Vazira Fazila-Yacoobali Zamindar is a historian of modern South Asia, with an interest in twentieth century histories of decolonization, nation-state formation, displacement, war, resistance and the visual archive. Her book, The Long Partition and the Making of Modern South Asia: Refugees, Boundaries, Histories, was published by Columbia University Press in 2007, the Indian and Pakistani editions of the book came out in 2008, and the Urdu translation in 2014. Stories from the book have also been performed by the Delhi-based, Dastangoi.
While minorities, partitions, and refugees remain enduring concerns, she is presently working on a book on the history of archaeology, visual practices and war on the northwest frontier of British India, on the borderlands with Afghanistan, and has received the International Institute of Asian Studies Fellowship, the Fulbright, and the National Endowment for Humanities Fellowship, amongst others, for this project. Tied more intimately to the present, she has been following the ordinary stories of a single death to ask how, if at all, can one give an account of a displaced life.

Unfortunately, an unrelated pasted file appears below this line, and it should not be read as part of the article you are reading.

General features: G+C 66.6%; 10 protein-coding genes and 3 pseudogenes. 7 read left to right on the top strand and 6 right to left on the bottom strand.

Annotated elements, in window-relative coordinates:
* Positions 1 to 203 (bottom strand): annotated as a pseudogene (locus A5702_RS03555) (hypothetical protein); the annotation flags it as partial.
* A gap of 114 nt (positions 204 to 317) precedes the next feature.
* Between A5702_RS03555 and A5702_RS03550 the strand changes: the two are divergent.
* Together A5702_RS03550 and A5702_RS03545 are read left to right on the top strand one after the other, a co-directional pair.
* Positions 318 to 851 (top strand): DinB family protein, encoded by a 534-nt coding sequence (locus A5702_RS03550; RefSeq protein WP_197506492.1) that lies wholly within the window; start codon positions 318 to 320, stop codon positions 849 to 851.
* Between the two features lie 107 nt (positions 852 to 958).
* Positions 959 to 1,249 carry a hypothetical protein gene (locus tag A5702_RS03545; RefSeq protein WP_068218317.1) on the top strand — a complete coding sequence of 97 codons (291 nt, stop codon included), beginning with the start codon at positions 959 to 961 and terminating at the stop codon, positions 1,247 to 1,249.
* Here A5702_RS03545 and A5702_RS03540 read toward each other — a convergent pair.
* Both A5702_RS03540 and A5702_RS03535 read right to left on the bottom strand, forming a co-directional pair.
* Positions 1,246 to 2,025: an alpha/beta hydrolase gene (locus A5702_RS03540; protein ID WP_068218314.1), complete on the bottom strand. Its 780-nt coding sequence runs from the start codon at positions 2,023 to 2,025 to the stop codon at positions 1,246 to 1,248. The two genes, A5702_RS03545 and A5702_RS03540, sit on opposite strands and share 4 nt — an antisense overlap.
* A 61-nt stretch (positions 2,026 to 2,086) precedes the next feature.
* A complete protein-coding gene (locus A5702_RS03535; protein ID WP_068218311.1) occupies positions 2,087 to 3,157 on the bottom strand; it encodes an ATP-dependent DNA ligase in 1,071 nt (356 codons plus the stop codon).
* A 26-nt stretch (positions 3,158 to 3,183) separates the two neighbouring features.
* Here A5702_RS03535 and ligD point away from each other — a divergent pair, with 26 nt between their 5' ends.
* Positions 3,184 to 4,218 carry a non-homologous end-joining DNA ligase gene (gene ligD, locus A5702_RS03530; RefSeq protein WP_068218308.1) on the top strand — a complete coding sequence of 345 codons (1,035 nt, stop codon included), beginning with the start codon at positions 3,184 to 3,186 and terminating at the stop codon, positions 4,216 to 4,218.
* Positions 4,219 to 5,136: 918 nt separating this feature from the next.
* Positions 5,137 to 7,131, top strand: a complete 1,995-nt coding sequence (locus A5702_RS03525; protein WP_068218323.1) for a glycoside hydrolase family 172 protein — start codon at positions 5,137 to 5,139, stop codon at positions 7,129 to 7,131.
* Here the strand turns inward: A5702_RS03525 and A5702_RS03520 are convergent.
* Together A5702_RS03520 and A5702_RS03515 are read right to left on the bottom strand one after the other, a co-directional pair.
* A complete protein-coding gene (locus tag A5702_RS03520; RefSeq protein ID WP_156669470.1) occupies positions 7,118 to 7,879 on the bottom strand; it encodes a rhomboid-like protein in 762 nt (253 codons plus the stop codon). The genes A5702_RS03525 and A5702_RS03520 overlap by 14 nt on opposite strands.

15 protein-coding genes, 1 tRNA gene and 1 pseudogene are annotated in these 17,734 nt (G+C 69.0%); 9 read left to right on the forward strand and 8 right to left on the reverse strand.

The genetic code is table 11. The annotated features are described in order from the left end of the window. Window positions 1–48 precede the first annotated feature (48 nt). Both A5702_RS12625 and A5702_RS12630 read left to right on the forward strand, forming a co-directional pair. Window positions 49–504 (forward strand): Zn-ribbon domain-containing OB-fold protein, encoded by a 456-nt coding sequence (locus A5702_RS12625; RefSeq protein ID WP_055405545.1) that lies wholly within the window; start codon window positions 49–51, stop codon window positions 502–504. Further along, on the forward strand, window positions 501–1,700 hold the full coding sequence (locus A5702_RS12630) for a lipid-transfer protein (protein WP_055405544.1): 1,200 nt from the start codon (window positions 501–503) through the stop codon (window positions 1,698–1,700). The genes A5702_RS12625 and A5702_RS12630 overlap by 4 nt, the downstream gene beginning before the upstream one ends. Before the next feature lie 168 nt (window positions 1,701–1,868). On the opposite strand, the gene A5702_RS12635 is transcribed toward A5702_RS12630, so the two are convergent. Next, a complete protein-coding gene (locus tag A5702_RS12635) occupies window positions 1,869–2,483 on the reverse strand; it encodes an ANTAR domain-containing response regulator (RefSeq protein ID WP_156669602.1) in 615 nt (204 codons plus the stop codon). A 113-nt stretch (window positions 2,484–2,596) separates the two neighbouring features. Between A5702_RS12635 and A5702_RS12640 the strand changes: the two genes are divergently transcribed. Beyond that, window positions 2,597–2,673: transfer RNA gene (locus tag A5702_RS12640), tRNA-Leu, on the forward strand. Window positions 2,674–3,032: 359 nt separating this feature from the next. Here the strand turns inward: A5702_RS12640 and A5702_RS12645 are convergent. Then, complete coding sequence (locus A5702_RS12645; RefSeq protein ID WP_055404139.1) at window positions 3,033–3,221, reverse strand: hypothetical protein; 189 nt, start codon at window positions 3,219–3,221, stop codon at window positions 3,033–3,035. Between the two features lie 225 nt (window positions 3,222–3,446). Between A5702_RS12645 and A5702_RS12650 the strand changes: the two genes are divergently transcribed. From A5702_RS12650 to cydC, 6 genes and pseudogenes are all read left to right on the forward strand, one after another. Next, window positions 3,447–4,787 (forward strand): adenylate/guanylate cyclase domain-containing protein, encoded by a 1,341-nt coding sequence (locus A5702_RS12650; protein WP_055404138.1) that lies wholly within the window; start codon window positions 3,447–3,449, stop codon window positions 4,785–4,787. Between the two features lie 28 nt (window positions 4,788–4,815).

As co-director of the South Asian Studies Program. she has helped organize several speaker series, the South Asia Documentary Film Festival, 2011, the Brown-Harvard Pakistani Film Festival, 2014 and 2015, as well as the inter-disciplinary Theory from the South reading group.
With a commitment to public engagement, she has been involved in organizing large teach-ins on campus, and has worked with Primary Source and the Choices program, FirstWorks Providence, the RISD Museum, as well as the Lahore Museum.